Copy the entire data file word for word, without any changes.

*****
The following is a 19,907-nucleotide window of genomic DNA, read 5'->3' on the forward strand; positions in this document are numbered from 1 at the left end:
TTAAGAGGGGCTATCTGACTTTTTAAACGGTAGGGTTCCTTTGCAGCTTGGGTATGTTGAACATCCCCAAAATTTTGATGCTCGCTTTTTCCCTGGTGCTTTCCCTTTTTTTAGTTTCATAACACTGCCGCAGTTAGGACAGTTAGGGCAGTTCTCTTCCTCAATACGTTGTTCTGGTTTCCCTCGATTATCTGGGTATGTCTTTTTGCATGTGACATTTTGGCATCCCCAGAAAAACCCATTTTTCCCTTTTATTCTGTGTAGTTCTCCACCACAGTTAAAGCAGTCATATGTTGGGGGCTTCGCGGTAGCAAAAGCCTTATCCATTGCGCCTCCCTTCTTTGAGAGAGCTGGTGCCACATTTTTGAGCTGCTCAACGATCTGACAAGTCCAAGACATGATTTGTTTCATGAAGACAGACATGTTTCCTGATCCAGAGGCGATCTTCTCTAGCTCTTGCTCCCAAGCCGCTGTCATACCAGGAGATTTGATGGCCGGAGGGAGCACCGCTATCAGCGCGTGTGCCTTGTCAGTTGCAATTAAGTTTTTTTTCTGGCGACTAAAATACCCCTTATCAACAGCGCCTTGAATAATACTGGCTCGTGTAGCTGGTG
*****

The following is a 19,907-nucleotide window of genomic DNA, read 5'->3' on the forward strand; positions in this document are numbered from 1 at the left end:
TTAAGAGGGGCTATCTGACTTTTTAAACGGTAGGGTTCCTTTGCAGCTTGGGTATGTTGAACATCCCCAAAATTTTGATGCTCGCTTTTTCCCTGGTGCTTTCCCTTTTTTTAGTTTCATAACACTGCCGCAGTTAGGACAGTTAGGGCAGTTCTCTTCCTCAATACGTTGTTCTGGTTTCCCTCGATTATCTGGGTATGTCTTTTTGCATGTGACATTTTGGCATCCCCAGAAAAACCCATTTTTCCCTTTTATTCTGTGTAGTTCTCCACCACAGTTAAAGCAGTCATATGTTGGGGGCTTCGCGGTAGCAAAAGCCTTATCCATTGCGCCTCCCTTCTTTGAGAGAGCTGGTGCCACATTTTTGAGCTGCTCAACGATCTGACAAGTCCAAGACATGATTTGTTTCATGAAGACAGACATGTTTCCTGATCCAGAGGCGATCTTCTCTAGCTCTTGCTCCCAAGCCGCTGTCATACCAGGAGATTTGATGGCCGGAGGGAGCACCGCTATCAGCGCGTGTGCCTTGTCAGTTGCAATTAAGTTTTTTTTCTGGCGACTAAAATACCCCTTATCAACAGCGCCTTGAATAATACTGGCTCGTGTAGCTGGTG